Having to start over and build a steady clientele in a fresh city felt insurmountable, but it was something that Dominique had to do. Though she had grown up and began the early stages of her bloom while in Milwaukee, it became clear that actively pursuing her dreams meant moving to Atlanta. "I was gonna be at a standstill in Milwaukee and there are so many people watching me and inspired by me and I just want to let people know that if you are disciplined in the things that you do, it doesn't matter, you're gonna make it."
And make it she did.
Along with a hair salon, she recently launched a new product and wig line, Hair Art by Dominique that includes 24 products and four systems for natural hair, hair growth, moisture and hydration, and dry, itchy scalp. She also has her fabulous clientele, which includes reality star and entrepreneur Toya Wright and gospel extraordinaire Tasha Cobbs. She positively believes both Toya and Tasha were God sent. "Toya would shout me out on her hair page and so when I moved to Atlanta, I knew I was gonna one day do her hair. Long story short, she reached out to me on Instagram and when I got to her house, I said, 'What took you so long?' and she was like 'Huh?' Because God already gave me the vision and ever since then, I just started doing her hair."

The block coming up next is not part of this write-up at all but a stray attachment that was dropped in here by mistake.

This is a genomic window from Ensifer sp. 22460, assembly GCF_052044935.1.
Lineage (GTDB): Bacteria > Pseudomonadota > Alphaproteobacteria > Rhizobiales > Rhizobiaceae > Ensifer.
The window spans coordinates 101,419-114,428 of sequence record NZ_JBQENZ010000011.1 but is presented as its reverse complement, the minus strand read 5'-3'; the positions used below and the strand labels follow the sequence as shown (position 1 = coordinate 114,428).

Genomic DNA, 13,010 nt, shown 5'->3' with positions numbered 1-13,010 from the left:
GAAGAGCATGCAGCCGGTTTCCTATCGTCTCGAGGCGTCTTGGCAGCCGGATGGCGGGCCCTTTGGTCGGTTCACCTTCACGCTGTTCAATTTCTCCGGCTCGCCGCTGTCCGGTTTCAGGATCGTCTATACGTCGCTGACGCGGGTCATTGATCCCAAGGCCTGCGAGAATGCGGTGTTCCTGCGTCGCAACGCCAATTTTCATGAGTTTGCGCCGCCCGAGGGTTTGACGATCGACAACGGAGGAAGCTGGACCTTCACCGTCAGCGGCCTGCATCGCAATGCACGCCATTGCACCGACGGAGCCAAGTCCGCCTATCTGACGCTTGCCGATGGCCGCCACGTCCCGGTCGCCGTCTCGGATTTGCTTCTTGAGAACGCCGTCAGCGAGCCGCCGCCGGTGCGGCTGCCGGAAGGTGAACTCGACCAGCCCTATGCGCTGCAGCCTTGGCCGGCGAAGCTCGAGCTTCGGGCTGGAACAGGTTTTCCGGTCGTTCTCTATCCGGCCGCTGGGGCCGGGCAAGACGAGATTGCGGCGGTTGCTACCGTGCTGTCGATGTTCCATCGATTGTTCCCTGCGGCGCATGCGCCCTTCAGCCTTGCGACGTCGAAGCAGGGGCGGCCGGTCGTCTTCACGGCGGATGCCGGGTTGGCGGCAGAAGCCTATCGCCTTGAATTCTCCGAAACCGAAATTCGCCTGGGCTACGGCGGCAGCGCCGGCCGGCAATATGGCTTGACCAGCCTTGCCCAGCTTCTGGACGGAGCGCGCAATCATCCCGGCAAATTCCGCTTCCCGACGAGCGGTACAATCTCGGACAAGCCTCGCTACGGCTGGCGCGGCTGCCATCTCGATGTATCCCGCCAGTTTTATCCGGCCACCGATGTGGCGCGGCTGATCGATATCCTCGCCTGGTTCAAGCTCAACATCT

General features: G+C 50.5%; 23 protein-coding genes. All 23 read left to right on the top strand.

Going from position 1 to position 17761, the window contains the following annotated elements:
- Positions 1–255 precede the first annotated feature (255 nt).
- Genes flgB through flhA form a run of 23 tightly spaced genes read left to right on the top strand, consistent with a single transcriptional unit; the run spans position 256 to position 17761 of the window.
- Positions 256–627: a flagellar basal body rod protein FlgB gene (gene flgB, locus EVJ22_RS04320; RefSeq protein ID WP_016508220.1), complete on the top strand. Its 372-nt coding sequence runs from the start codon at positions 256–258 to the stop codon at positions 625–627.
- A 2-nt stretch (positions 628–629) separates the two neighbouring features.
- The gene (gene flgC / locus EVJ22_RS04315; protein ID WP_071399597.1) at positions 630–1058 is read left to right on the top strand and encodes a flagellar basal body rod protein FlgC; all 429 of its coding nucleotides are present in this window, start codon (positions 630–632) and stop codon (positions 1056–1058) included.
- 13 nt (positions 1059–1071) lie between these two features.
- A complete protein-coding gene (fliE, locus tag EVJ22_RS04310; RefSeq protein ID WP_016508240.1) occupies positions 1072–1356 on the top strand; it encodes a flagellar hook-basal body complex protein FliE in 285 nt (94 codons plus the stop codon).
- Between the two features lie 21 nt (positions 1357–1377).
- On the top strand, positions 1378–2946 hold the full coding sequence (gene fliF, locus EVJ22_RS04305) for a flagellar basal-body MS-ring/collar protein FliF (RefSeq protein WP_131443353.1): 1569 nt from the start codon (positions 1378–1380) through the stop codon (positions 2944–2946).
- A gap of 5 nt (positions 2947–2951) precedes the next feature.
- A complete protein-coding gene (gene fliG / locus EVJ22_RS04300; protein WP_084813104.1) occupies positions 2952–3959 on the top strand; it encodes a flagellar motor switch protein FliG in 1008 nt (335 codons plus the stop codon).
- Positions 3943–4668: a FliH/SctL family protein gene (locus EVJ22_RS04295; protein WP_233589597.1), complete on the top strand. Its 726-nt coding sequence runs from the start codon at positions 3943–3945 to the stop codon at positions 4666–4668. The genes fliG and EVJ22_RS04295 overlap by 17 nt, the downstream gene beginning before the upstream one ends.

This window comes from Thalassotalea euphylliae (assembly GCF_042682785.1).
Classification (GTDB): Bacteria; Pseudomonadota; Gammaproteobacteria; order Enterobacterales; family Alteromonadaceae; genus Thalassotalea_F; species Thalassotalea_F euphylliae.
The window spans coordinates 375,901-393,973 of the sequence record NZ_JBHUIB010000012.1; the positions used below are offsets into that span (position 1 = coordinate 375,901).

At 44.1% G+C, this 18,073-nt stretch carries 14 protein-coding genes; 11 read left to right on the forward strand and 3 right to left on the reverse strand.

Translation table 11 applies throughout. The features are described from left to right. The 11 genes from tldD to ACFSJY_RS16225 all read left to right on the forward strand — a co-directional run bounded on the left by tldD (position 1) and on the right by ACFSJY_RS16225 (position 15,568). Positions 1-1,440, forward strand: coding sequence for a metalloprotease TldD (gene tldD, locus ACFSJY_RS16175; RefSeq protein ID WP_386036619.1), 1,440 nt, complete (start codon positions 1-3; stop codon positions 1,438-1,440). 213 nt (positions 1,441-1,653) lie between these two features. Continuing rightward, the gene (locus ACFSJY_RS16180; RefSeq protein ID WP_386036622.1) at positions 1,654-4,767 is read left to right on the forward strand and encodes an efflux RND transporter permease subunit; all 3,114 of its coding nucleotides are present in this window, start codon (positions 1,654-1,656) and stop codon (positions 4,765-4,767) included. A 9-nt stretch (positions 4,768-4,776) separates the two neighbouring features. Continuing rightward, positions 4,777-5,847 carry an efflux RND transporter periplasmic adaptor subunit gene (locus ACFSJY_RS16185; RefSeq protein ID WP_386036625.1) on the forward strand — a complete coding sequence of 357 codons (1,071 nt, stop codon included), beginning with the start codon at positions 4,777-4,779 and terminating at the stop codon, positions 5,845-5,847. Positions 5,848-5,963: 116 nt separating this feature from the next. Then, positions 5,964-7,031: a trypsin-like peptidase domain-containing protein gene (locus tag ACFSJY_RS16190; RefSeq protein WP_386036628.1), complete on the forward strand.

Her encounter with Tasha was much more dramatic. As previously mentioned, Dominique was having a hard time adjusting to life in Atlanta and it took a toll on her spirit. One of the ways she worked to restore her spirit was by listening to gospel music on repeat, particularly Tasha Cobbs. But at the time, she didn't know it was Tasha who was singing the song she worshipped to every day and when she discovered that she was sitting in her chair one day, her life changed forever.